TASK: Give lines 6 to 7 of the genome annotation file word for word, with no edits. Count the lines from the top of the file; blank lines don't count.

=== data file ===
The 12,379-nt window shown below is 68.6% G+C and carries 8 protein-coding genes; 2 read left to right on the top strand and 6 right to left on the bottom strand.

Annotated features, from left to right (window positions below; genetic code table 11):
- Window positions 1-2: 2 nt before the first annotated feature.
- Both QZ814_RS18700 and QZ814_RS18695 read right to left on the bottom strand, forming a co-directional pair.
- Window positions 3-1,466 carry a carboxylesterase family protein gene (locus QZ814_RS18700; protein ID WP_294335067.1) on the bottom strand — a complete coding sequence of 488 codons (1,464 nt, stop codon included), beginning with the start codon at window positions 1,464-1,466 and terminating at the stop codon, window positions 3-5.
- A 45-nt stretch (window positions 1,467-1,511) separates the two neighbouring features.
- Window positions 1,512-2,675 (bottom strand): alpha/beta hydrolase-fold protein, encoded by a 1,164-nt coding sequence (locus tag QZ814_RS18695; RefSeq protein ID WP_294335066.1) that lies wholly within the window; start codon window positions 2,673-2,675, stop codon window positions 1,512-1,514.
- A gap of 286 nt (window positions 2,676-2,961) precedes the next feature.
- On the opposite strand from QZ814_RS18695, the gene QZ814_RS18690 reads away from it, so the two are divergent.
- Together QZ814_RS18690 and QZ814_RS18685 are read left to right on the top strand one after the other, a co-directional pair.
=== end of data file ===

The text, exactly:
- A 45-nt stretch (window positions 1,467-1,511) separates the two neighbouring features.
- Window positions 1,512-2,675 (bottom strand): alpha/beta hydrolase-fold protein, encoded by a 1,164-nt coding sequence (locus tag QZ814_RS18695; RefSeq protein ID WP_294335066.1) that lies wholly within the window; start codon window positions 2,673-2,675, stop codon window positions 1,512-1,514.